"Genetic sequence analyses have shown that this new virus is different from any other known human coronaviruses," the CDC stated in its Morbidity and Mortality Weekly Report.
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The new virus has infected 14 people and killed eight since it was first reported in Sept. 2012. Most of the infections have occurred in the Middle East, specifically Saudi Arabia, Qatar and Jordan, with three instances in the United Kingdom. No cases have been reported in the U.S., the CDC noted.
According to the CDC's analysis, the virus is a coronavirus, which are thought to cause the majority of all common colds in human adults. It is also part of the same family of viruses that caused the deadly outbreak of Severe Acute Respiratory Syndrome (SARS) that first emerged in Asia in 2003, Fox News reports. When SARS first appeared, it quickly spread to more than two dozen countries in North America, South America, Europe and Asia before it was contained. There were 774 total deaths reported that were caused by SARS, most of which were in China. Viruses of the coronavirus family also cause a number of diseases in animals.
Three of the deadly new virus cases occurred in the UK within a single family. The small outbreak began with a 60-year-old man who had recently traveled to Pakistan and Saudi Arabia, and who developed a respiratory illness on Jan. 24 while still in the Middle East. The man was hospitalized after returning to the UK, and has been receiving intensive care. Another man living in the 60-year-old's household also got the virus and developed a respiratory illness on Feb. 6. He died shortly after. A second individual, a female in the house, developed a respiratory illness on Feb. 5, but did not need to be hospitalized and has recovered. This is how the CDC learned that the virus can be transmitted through human-to-human contact.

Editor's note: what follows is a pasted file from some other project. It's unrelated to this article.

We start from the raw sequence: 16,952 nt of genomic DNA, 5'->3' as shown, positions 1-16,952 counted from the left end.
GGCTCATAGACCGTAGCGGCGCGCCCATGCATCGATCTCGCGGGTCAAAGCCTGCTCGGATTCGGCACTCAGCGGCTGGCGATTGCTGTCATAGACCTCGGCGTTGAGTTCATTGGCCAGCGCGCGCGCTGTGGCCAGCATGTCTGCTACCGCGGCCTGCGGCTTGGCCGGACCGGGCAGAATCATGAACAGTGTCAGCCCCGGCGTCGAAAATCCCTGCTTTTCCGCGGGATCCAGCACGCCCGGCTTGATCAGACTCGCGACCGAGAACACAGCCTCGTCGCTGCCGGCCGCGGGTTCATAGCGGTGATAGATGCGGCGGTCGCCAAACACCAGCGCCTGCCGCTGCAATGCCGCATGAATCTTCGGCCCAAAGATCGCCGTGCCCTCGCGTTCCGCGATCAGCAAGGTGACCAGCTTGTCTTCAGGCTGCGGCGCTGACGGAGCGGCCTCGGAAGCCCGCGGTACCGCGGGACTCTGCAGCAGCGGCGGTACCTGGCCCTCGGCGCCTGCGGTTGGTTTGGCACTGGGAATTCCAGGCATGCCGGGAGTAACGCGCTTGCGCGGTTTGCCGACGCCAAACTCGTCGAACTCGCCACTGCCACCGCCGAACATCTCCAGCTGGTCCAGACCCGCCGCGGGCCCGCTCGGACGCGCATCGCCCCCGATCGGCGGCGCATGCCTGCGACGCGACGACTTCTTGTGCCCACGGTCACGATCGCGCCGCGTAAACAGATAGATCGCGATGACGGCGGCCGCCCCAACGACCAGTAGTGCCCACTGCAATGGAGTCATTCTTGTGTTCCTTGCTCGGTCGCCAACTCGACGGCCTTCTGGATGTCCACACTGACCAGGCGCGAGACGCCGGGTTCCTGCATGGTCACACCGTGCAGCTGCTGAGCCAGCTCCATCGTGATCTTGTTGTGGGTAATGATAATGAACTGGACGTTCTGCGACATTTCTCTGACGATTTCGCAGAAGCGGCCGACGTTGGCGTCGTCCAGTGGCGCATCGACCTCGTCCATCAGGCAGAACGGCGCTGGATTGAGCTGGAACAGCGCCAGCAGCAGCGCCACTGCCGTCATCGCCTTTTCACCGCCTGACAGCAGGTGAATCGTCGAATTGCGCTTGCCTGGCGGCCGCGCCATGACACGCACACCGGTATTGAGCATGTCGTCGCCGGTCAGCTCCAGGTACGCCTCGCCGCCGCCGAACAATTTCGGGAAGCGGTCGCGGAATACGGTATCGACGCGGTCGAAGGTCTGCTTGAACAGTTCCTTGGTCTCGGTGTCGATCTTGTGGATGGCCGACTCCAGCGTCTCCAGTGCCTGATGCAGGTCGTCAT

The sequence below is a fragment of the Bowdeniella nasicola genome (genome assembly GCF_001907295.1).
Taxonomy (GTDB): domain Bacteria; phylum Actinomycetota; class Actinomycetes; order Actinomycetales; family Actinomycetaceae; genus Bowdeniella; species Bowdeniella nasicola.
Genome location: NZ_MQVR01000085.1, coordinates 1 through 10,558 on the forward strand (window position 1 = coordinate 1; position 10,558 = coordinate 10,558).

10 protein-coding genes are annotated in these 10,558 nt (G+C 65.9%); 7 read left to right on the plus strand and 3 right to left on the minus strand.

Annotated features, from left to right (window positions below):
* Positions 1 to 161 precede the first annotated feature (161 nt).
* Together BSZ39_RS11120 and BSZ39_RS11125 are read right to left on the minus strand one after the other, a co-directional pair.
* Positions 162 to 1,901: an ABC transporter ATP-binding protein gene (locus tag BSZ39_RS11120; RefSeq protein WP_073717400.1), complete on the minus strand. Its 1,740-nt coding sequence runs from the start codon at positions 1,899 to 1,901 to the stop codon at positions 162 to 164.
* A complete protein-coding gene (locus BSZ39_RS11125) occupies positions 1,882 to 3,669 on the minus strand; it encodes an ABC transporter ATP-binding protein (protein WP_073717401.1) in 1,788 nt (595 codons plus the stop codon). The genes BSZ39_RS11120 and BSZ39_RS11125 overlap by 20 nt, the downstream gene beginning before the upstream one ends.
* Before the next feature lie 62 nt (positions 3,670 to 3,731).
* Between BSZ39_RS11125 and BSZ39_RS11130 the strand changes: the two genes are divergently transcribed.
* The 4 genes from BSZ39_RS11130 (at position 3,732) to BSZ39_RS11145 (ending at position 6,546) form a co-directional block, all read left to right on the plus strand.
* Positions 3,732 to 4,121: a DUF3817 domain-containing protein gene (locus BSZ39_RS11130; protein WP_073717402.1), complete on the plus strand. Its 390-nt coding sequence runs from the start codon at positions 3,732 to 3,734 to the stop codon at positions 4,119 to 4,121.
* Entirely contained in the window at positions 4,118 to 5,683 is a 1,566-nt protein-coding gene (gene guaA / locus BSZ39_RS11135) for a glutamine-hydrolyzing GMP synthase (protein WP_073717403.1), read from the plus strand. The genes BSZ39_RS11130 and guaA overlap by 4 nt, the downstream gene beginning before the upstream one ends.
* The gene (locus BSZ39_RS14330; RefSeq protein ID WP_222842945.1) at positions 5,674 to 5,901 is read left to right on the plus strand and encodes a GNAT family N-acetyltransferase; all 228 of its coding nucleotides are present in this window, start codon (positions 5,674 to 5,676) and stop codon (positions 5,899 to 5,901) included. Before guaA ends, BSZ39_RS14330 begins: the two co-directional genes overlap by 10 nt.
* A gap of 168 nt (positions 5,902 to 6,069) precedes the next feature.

Symptoms of infection with this deadly new virus include severe acute respiratory illness with fever, cough and shortness of breath. The CDC recommends that anyone who traveled from the Arabian Peninsula recently who develops an unexplained respiratory infection within ten days should seek immediate medical treatment. The CDC has yet to issue a warning about restricting travel to the areas affected by the deadly new virus.
Updates related to the deadly new virus can be found at www.cdc.gov/coronavirus/ncv/.
Chest Pain or Chest Discomfort: Few symptoms are more alarming than chest pain. In the minds of many people, chest pain equals heart pain. And while many other conditions can cause chest pain, cardiac disease is so common - and so dangerous - that the symptom of chest pain should never be dismissed out of hand as being insignificant. "Chest pain" is an imprecise term. It is often used to describe any pain, pressure, squeezing, choking, numbness or any other discomfort in the chest, neck, or upper abdomen, and is often associated with pain in the jaw, head, or arms. It can last from less than a second to days or weeks, can occur frequently or rarely, and can occur sporadically or predictably. This description of chest pain is obviously very vague, and as you might expect, many medical conditions aside from heart disease can produce symptoms like this.
Lightheadedness or Dizziness: Episodes of lightheadedness or dizziness can have many causes, including anemia (low blood count) and other blood disorders, dehydration, viral illnesses, prolonged bed rest, diabetes, thyroid disease, gastrointestinal disturbances, liver disease, kidney disease, vascular disease, neurological disorders, dysautonomias, vasovagal episodes, heart failureand cardiac arrhythmias. Because so many different conditions can produce these symptoms, anybody experiencing episodes of lightheadedness or dizziness ought to have a thorough and complete examination by a physician. And since disorders of so many organ systems can cause these symptoms, a good general internist or family doctor may be the best place to start.